Electric Dreams


Joe Tucker of Dream Archive

Richard Catlett Wilkerson

(Electric Dreams)  (Article Index)  (Search for Topic)  (View Article Options)

Wilkerson, Richard Catlett (1996 April). Interview: Joe Tucker of Dream Archive. Electric Dreams 3(3). Retrieved from Electric Dreams July 27, 2000 on the World Wide Web: http://www.dreamgate.com/electric-dreams

Not for the faint at heart, nor for anyone under 18 years old, this five star Internet Underground site includes dream imagery and text under the following categories: Wheels, Bodies, Boom!, Sundries, Nurses, Water, School, Celebrations, Beasts and Home.


RCW: Joe, how did the idea for the site come about?

JT: I evolved a fairly intense sense of intrigue and awe with respect to dreams in college at the University of California, San Diego where I studied Psychology. I helped start a group of artists called Z(sub zero) or Z-not which was primarily concerned with creating art of a surreal nature. We got into Steve LaBerge and his lucid dream work at Stanford (one of us left to work with him). We also got into sensory deprivation (there were three available tanks in San Diego) and the safer entheogenic compounds.

After graduation, many of us kept in contact via e-mail and shared some dreams occasionally. I saved them all and then got the idea for The Dream Archive when I became the webmaster at Trilobyte. I began getting dreams from all over the place and I've included as many as I could.

RCW: What's your own relationship with dreams?

JT: I have a tremendous amount of respect for the amount of data contained in the body which usually lies outside the perception of consciousness. Most of what we do happens regardless of our "thinking" about it. I've played with meditation and biofeedback to alter some "easy" biological mechanisms like pulse rate and digestion and it's really very difficult -- it's probably impossible for most of us to alter very basic human functions like the ability to stay awake, clot our blood when we're scratched, or withstand a great degree of pain without reaction, but this probably for good reason!

Besides this lack of control over our body by our conscious mind, and the vast number of mechanisms that interact with our environment outside the influence or attention of our minds, it also true that our conscious minds may also deceive us, especially in time of crisis, either by active cognitive error or passively by providing too confused or overactive an environment for us to perceive our environment accurately.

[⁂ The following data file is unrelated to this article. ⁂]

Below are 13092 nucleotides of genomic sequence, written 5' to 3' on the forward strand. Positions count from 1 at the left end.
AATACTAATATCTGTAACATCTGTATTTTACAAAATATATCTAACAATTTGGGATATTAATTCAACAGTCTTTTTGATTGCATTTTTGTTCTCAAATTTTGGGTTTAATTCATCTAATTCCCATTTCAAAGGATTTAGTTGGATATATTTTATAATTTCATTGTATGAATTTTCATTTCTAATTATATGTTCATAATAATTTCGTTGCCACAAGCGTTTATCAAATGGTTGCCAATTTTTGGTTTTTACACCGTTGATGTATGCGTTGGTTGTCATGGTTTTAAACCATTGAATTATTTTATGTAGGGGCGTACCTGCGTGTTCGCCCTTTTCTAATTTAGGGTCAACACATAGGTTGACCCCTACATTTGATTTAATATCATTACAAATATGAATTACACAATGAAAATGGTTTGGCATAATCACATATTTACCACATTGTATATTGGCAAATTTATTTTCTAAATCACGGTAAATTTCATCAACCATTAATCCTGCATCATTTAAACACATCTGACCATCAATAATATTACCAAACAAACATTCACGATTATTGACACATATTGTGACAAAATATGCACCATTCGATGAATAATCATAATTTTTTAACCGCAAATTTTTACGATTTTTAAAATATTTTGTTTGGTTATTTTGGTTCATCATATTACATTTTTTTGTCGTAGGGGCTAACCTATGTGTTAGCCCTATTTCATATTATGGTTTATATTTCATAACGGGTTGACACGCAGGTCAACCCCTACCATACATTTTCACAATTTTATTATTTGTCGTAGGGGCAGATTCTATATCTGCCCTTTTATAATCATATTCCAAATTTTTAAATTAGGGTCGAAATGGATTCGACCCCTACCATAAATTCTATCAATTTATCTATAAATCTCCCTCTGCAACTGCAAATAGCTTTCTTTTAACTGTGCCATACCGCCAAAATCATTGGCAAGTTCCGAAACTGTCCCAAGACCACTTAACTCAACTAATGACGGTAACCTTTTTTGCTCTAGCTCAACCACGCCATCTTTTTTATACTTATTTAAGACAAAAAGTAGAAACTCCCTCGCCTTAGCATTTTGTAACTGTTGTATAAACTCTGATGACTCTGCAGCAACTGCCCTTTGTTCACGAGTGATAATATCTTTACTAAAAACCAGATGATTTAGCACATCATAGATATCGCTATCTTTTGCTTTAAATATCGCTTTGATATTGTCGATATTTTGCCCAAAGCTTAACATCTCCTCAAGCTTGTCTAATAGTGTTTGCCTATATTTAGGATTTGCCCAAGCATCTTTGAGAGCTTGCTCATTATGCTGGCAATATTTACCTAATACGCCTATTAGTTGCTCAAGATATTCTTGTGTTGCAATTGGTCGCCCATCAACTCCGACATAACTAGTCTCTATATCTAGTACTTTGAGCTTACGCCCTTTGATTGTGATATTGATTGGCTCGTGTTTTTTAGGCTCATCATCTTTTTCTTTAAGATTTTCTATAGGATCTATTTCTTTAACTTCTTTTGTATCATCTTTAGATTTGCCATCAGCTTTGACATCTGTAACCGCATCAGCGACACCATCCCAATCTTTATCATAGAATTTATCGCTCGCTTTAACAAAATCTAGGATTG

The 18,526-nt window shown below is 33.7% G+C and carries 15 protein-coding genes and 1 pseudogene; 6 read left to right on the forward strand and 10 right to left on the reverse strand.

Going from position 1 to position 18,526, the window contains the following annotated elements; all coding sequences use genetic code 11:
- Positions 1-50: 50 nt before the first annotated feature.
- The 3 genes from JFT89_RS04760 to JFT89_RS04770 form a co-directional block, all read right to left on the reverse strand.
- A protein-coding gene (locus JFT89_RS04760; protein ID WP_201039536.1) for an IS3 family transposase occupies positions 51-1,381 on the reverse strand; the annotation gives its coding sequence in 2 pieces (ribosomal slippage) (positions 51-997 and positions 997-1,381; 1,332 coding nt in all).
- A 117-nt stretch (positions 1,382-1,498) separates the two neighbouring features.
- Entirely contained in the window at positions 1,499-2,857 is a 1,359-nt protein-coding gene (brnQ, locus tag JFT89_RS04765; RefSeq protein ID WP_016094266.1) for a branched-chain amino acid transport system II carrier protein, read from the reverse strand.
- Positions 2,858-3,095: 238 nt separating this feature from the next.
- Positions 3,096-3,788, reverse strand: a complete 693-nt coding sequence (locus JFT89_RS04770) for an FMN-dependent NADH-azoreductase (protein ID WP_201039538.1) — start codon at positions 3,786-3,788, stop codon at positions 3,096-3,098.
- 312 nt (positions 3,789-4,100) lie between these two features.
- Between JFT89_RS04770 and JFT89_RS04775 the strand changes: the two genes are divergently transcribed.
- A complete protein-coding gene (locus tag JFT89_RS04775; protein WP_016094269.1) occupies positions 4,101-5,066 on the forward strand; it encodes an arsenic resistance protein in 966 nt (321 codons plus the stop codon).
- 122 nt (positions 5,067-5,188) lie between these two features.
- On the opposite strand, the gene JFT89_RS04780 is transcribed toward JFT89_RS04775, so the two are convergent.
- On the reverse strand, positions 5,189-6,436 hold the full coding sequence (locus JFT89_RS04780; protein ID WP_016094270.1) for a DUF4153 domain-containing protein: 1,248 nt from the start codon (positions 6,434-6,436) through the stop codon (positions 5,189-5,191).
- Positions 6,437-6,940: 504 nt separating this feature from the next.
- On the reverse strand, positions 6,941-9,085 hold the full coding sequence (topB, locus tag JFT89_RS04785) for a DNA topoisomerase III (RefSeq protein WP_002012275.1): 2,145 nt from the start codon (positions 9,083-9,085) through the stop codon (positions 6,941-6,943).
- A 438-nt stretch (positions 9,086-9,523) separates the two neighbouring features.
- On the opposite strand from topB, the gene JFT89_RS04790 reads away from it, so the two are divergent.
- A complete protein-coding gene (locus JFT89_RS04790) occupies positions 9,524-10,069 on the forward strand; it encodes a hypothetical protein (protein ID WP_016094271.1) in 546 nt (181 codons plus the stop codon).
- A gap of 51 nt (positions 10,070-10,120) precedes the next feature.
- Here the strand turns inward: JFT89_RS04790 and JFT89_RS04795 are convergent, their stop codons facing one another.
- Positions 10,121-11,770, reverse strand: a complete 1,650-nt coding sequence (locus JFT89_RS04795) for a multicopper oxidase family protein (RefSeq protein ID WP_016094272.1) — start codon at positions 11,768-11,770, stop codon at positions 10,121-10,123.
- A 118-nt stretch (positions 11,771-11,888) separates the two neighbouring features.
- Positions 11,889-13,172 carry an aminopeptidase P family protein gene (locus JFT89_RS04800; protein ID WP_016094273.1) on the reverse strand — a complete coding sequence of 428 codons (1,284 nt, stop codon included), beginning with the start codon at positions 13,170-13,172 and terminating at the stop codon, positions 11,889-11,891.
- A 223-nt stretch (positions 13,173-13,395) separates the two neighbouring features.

I think dreams provide a way of more accurately perceiving things about ourselves and our environment by providing a portal to these methods of knowing contained in our body outside the realm of consciousness. This to me is of prime importance. I respect oneiromancy (divination by dreaming), especially in times of crisis when our conscious minds are often compromised, because of this.

I'm less interested in fantastic voyages, visiting past lives, or Jungian interpretations if they don't first serve the purpose of helping people to understand themselves and the more salient aspects of their enviroments, like coping with the death of a loved one, how to solve familial financial troubles, etc. Returning to the source, or listening to the wisdom of what is both internal (a part of the self) and external (outside waking consciousness) and bringing those together is a very human and rewarding benefit of dream observation. I try to remain as sensitively human about them as possible.

RCW: What do you think about dreaming in general?

JT: I guess you're asking about Dreaming with a capital "D"? I think there's alot of positive work going in this area. I believe Dreaming may be a place where science will evolve a more complex form which is able to incorporate and quantify the benefits of listening to dreams.

As always with dreams, there is also a great number of "shamanic" practitioners. Generally, I can respect these complex methods for doing this same kind of very human listening. I'm into people improving their perception of themselves and their environment regardless of method.

It does bother me, however, that a few of these shamans can also be charlatans and perhaps hurt people. Then again, there are scientists that might be misleading people as well... ha ha!

RCW: How do you see the site evolving in the future?

JT: The design as it exists is only suitable for a couple dozen dreams or so. I started it it when I was very new to the web back in late 1994.

I'm thinking about improving indexing and my ability to add new dreams by creating an index that works by using a search engine. I'd be able to just plop new dreams in and the engine would do the hard part.

I've got Excite!'s engine running our company's site and it seems to work really well.

RCW: Is there an interactive aspect to the site - are contributions accepted - if so, what considerations should dream artists take into account?

JT: Yes! Please, send your dreams! I encourage quantity because I think that the greater diversity of experience people experience in reading about others' interpretation of their dreams, the better they can take an approach in interpreting their dreams which may at first seem unorthodox, albeit more true to how their whole self in perceiving reality.

Send to Joe Tucker
e-mail joe@tbyte.com